The effect of this is a marked decrease in teeth sensitivity when used on a daily basis twice a day. A study in the Journal of Clinical Periodontology, found that there was an improvement in symptoms after 2 weeks of toothpaste use. However sensitivity relief continued to improve further at the 4, 8, and 12 week mark.

Basically what the study is telling you is that you do need to use the toothpaste for a long period of time to see an effect. It won’t show its complete potential until after 3 months of using it. Even after then you do need to continue using it because the desensitizing effect may dissipate if you stop.

Does not contain pyrophosphates

The Apadent toothpaste does not contain any pyrophosphates, which is beneficial if you have sensitive teeth. According to Dr Rod Kurthy, pyrophosphates are a tartar control ingredient that can make your teeth more sensitive.

Studies have shown that it prevents plaque from calcifying into hard tartar. That is great news from a gum health perspective but bad news if you have sensitivity. Results from the study indicated that hypersensitivity was observed in those who used dentifrices containing pyrophosphates.

demineralization remineralization of enamel-plaque-saliva interface
Credit: Adam Hellen

The reason is because how your teeth form the smear plugs is actually a calcifying process which utilizes calcium. Unfortunately the way the plaque calcifies also uses a similar mechanism. This means that the pyrophosphates will disrupt your body from forming natural smear plugs and that is NOT what we want.

Therefore it is important to make sure that your sensitivity toothpaste does not contain any pyrophosphates. You may experience an increase in sensitivity if it has any.

How it compares to the competition

The reason why Apadent Sensitive is head and shoulders above other sensitive toothpastes is because it uses two desensitizers and does not contain pyrophosphates. Most of the well known American desensitizing toothpastes will only use one desensitizer at most.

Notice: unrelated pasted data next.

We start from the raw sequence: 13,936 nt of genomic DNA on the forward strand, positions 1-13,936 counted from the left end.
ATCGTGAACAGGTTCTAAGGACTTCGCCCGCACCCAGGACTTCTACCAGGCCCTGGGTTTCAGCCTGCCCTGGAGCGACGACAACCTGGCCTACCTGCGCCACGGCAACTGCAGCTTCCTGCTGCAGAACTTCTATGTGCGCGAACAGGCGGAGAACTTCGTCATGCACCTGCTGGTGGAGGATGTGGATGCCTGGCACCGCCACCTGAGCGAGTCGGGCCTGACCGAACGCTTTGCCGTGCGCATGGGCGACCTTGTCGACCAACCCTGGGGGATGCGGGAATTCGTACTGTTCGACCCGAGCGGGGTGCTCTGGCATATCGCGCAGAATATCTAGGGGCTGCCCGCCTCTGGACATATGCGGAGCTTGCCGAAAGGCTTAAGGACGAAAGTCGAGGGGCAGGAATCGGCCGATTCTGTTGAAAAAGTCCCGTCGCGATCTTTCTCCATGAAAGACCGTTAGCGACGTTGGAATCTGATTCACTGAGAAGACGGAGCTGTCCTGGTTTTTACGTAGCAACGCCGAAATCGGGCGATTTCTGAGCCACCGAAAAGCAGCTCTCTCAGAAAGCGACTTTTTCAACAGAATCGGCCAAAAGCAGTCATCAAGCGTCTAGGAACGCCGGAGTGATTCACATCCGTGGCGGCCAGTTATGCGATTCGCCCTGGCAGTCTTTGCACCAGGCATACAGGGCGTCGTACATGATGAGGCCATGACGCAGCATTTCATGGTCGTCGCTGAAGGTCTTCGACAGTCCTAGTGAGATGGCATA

vs Potassium Nitrate based toothpastes

There are plenty of potassium nitrate (KNO3) toothpastes which also come with sodium fluoride. It is actually one of the most commonly used desensitizers in toothpastes.

Common toothpastes with KNO3:

  • Colgate sensitive complete protection
  • Hello sensitivity relief fluoride
  • Arm & hammer sensitive teeth and gums
  • Aquafresh sensitive
  • Twice sensitive with fluoride
  • Sensodyne pronamel intensive enamel repair
  • Crest pro health sensitivity whitening

Some of them even contain pyrophosphates so you do want to be careful and read the ingredients carefully! It could very well be counter productive to what you’re trying to achieve.

Nonetheless the main reason why these toothpastes are not as effective is that they only use one desensitizer and nothing else. Well, they’ll still work in desensitizing the teeth but just not as good!

vs Stannous Fluoride based toothpastes

Despite being a type of fluoride, stannous fluoride (SnF2) can desensitize teeth by occluding dentinal tubules. It works in a similar manner to hydroxyapatite except it utilizes the “Sn” to form complexes to clog the orifices.

Common toothpastes with stannous fluoride:

  • Sensodyne rapid relief
  • Crest pro health gum and sensitivity
  • Colgate total advanced whitening

Once again, the reason why toothpastes that only utilize stannous fluoride is not as effective as Apadent is because it only has one desensitizer. One desensitizing agent is never going to win over two working simultaneously together!

Another downside to using stannous fluoride is its potential to stain teeth. It is actually a part of the statement from the FDA regarding the use of it.

vs Nano-hydroxyapatite based toothpastes

Most toothpastes which use it tend to market themselves as fluoride-free and all natural. It is a legitimate replacement for fluoridated toothpastes since studies have shown it to be equally as effective in remineralizing cavities.

Examples of toothpastes that contain hydroxyapatite:

  • Davids sensitive + whitening nano-hydroxyapatite premium natural toothpaste
  • Risewell mineral toothpaste
  • Boka ela mint